‘Setting’ a foundationPublished 2:11pm Tuesday, June 24, 2014
WASHINGTON — Head coach Kelly Slade and a collection of Pam Pack volleyball players held the second annual Beaufort County Volleyball Clinic at Washington High School Monday and Tuesday for kids in rising grades one to five.
“We do this camp every year to get people in the community excited about volleyball,” Slade said. “I grew up here and went to Northside. I was a softball girl, which is everywhere in the county. I definitely wanted it to be for all the kids, not just the ones here in Washington, but all of Beaufort County. “
With a ratio of one high school player to every attendee, Slade’s calculated approach in teaching interested youngsters the fundamentals of volleyball left everyone smiling at the end of the two-day camp.
On Monday, students began with basic beginner exercises for setting, passing and serving, including one drill where they had to set the ball into a basketball hoop. As an incentive, Slade handed out prizes — everything from sunglasses to necklaces to volleyball-themed rubber ducks.
Using smaller, more appropriately sized nets, students also got a chance to spike like their high school counterparts and proved to be one of the more popular activities. Pam Pack volleyball players Adriana Tyson, Sara Lynch, Briley Waters, Charity Gardner, Meghan Moore and Madison Gerard volunteered their time to help kids learn the basics.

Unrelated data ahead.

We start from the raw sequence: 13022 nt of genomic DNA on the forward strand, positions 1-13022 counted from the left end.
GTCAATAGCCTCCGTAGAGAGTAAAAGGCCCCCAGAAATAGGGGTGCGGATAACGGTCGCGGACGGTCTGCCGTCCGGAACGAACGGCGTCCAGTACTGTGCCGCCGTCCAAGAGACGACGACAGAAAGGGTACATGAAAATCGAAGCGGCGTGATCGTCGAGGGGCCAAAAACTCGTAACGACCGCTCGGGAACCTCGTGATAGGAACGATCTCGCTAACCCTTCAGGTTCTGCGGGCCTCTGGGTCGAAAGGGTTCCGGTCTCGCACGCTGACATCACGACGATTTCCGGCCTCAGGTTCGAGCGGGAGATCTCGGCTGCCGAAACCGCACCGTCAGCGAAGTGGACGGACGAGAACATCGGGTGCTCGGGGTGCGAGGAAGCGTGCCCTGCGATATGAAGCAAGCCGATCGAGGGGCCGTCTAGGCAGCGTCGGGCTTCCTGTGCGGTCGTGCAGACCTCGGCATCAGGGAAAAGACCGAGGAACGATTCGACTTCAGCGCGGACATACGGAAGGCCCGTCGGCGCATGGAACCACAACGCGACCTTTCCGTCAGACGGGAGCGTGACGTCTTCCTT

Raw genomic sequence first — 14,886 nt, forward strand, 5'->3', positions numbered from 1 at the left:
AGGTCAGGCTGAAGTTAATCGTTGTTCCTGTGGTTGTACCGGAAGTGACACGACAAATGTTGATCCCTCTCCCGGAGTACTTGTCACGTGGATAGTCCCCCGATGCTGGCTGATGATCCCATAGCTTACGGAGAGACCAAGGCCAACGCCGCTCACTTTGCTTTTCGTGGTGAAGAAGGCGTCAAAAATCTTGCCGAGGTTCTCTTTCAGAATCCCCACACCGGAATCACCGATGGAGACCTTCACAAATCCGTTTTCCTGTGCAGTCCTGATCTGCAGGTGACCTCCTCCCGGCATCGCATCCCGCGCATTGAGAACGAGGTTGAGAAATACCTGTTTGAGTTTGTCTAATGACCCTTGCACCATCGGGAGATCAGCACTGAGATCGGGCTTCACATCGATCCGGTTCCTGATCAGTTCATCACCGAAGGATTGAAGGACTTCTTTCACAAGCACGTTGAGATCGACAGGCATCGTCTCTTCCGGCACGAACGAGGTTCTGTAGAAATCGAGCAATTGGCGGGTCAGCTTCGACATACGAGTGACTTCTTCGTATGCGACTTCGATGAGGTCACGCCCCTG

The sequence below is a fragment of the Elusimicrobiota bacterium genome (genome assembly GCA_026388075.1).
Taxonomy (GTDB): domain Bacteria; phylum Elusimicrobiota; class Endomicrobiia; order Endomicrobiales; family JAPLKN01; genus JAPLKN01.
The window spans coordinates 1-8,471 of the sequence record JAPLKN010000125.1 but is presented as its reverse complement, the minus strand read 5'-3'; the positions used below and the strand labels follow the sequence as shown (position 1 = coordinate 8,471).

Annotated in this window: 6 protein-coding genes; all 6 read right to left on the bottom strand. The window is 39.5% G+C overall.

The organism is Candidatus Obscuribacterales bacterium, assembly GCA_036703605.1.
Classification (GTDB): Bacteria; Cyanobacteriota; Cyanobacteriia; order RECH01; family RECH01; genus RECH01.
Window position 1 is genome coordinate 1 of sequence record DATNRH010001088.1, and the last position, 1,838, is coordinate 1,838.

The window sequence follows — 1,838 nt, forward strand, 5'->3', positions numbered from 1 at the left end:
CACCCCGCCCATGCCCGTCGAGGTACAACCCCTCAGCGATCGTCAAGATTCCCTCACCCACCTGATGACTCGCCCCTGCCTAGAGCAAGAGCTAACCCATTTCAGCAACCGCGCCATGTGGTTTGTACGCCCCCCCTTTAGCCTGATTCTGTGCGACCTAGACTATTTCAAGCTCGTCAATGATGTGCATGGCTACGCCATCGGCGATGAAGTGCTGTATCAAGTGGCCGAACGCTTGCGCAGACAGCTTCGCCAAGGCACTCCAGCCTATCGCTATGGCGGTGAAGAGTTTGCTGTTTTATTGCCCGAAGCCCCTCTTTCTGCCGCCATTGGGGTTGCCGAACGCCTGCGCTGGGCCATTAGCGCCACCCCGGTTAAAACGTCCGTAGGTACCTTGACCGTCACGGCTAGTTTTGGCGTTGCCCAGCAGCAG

Despite the corky workouts, students managed to absorb the fundamentals, as Slade had every registrant reflect on their experience at the camp’s conclusion. Every student was able to describe “four ways to get the ball over the net” in detail.
Unlike last season’s camp that housed grades one though eight, this year’s was split into two different camps taking place over two different weekends. Slade’s middle school clinic, for rising grade six to eight, will take place from July 14 and 15.
“We’re still going to work really hard on fundamentals, but do some more advanced drills” Slade said. “They’ll be constantly running. The key is that each kid has fun and they don’t feel like they’re running, even though they are.”
Northside graduate and Pitt County Community College middle hitter Jordan Woolard will also be in attendance to run a hitting clinic. The camp will also include local coaches from the area and an NCHSAA official, who will provide students with a more concise look at the rules.
While the younger camp is meant to give potential players a solid foundation, the middle school clinic is centered on preparing students for the high school level. Slade says 25 kids have already registered, as more are expected to sign up.